Posted by Victoria S Dennis on June 02, 2011 at 10:19
In Reply to: Re: Cock a hoop posted by James Briggs on May 25, 2011 at 09:04:
: : Mmy director said the customer was "cock a hoop". He said 'is that good?' I said 'yes, but I don't know why'. Do you?
: This doesn't seem to be in our archive.
: The analogy with a crowing cock could well be the origin. However, there's another possible basis. It's said that during medieval drinking bouts the spigot or cock was often removed from the barrel and placed on the hoop at the top. The beer flowed freely and the drinkers were full of merriment and delight. My 1811 Dictionary of the Vulgar Tongue, however, spells it Cock-a-whoop, somewhat negating this possibility.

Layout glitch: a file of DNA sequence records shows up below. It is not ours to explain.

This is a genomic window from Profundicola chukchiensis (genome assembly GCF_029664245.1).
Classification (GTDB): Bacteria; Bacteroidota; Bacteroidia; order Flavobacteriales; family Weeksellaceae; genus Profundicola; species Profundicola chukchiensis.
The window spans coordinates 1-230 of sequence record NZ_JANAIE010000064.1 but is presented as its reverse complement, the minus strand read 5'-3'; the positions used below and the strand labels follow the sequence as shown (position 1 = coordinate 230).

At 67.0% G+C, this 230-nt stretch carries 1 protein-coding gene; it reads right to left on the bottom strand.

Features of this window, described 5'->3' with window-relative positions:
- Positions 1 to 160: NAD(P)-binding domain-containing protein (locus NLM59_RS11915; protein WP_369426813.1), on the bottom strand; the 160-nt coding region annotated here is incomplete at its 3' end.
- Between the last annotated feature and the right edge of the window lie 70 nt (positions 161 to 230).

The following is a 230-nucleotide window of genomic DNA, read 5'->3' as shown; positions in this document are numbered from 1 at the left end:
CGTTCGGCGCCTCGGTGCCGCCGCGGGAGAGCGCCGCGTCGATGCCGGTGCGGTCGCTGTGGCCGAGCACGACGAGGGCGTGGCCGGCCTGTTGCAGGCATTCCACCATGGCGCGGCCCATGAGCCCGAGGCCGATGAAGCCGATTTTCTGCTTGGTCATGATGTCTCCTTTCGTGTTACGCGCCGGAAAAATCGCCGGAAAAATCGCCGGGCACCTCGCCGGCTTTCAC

That spelling isn't necessarily important: "whoop" was often pronounced "hoop" (as it still is in "whooping cough"). The Oxford English Dictionary tends to support the spigot idea: from 1529 the phrase "to set cock on (the) hoop" or "to set cock a-hoop", meant "to turn on the tap and let the liquor flow; hence, to drink without stint; to drink and make good cheer with reckless prodigality". This led to a figurative meaning "abandon oneself to reckless enjoyment". The original meaning of leaving a tap turned on seems to have become obsolete around the mid 17th century. As people forgot the original meaning, an association of ideas with cocks crowing probably led to the present day sense. (VSD)